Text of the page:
Prom 15: BBC Symphony Orchestra, BBC Symphony Chorus/ Prom 16: BBC National Orchestra of Wales, Royal Albert Hall, review

Two world premieres from elder statesmen of British classical music Anthony Payne and Michael Berkeley proved very different, with Berkeley’s Violin Concerto the big success

Alexandra Coghlan
Thursday 28 July 2016 12:54
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Chloë Hanslip (violin & electric violin), composer Michael Berkeley, conductor Jac van Steen and Diego Espinosa Cruz González (tabla) with the BBC National Orchestra of Wales at the BBC Proms
Chloë Hanslip (violin & electric violin), composer Michael Berkeley, conductor Jac van Steen and Diego Espinosa Cruz González (tabla) with the BBC National Orchestra of Wales at the BBC Proms

Two Proms, two world premieres, two very different sound-worlds. Elder statesmen of British classical music Anthony Payne and Michael Berkeley might share a stylistic lineage, but their paths diverged markedly in two of this season’s most important new commissions.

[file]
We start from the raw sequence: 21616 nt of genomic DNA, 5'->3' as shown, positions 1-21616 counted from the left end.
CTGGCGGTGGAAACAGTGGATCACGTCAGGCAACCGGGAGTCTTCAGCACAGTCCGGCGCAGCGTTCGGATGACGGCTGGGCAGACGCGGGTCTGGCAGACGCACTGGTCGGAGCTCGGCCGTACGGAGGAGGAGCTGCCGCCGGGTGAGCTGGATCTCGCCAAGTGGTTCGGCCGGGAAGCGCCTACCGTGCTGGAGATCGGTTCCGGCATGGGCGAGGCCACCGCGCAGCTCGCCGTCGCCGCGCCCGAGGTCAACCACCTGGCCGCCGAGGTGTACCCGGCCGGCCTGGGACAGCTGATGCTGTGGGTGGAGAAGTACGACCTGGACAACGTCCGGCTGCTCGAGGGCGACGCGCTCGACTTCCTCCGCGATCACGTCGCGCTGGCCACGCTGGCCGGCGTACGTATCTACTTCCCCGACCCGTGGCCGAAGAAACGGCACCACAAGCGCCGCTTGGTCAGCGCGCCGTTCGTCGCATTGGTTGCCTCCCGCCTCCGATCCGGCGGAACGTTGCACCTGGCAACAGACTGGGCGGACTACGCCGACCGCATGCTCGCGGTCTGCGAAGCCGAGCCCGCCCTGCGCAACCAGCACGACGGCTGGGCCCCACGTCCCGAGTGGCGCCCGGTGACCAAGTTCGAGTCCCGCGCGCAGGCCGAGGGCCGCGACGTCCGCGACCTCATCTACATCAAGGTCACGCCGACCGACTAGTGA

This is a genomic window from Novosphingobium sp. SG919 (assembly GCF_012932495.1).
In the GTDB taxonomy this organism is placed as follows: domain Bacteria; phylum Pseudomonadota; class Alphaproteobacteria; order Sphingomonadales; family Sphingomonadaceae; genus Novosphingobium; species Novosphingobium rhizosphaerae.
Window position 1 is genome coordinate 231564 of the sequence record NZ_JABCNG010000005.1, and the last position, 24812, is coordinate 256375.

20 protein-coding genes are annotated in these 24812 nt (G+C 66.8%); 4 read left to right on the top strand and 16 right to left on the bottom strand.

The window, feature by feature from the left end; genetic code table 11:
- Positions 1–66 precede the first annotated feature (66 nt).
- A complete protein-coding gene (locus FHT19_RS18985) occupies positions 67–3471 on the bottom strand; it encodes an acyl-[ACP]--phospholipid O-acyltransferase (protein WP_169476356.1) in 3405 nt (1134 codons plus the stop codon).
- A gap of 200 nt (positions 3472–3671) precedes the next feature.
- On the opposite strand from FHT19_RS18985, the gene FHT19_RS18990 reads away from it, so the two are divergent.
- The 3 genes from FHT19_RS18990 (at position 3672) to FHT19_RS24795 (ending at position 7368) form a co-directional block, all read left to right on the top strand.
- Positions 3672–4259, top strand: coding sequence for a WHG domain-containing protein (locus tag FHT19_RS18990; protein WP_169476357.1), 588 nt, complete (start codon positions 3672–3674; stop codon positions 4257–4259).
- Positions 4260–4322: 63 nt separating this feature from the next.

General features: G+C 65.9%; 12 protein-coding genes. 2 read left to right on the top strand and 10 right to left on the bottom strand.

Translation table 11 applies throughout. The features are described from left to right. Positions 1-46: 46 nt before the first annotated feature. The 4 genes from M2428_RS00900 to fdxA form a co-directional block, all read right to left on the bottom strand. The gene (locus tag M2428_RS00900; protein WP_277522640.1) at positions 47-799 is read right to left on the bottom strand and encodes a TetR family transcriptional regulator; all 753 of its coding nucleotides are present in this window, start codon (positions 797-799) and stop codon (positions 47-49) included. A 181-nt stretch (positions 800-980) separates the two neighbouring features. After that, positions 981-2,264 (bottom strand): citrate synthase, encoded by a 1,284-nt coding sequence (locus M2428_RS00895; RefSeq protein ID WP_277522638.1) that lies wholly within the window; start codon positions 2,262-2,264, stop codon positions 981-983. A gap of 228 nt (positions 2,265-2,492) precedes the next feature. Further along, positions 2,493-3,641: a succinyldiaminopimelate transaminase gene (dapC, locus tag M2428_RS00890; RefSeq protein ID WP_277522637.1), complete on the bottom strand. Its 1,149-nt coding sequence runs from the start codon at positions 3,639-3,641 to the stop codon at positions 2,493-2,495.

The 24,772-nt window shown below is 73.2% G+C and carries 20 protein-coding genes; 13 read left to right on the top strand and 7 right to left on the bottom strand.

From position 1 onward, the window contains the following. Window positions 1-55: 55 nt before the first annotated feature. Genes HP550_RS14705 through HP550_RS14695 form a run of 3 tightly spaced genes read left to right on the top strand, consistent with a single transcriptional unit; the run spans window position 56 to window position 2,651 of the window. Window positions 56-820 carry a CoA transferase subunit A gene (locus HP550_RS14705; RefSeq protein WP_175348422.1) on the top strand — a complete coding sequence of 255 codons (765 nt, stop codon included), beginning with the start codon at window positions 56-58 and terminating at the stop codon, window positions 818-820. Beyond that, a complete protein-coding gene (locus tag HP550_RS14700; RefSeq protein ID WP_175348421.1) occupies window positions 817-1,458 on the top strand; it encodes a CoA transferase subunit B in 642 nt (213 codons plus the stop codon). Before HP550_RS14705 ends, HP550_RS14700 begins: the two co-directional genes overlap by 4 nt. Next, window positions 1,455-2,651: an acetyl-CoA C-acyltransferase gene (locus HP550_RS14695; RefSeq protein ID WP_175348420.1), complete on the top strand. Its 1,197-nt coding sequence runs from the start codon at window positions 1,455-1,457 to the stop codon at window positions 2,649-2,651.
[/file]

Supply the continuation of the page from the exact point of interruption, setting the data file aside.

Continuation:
Payne’s Of Land, Sea and Sky, performed by a surprisingly lacklustre BBCSO and BBCSC under Andrew Davis, is a contemplative tone poem for choir and orchestra. Very much in the tradition of Britten and Bridge, its continuous six movements celebrate the liminal spaces of landscape – horizons, coastlines, cliffs – in music of evocative indeterminacy, carefully shaded in washes of orchestral colour.

But there’s nothing indeterminate about Berkeley’s fiercely personal Violin Concerto. Premiered the following night by BBCNOW and soloist Chloe Hanslip, and dedicated to the composer’s late wife, this striking work is less a concerto and more a threnody for solo violin, a song of grief whose cries become a shout of anger as the violinist trades their acoustic instrument for an electric one. With Hanslip as passionate, eloquent advocate the work hit hard, daring to make death beautiful in music whose songs strove constantly against the rumbling disagreements on timpani and tabla. It’s a work that could do for the violin what John Tavener’s The Protecting Veil did for the cello, a commission that – unlike the rather anonymous Payne – might make it to that crucial second performance and into the repertoire.

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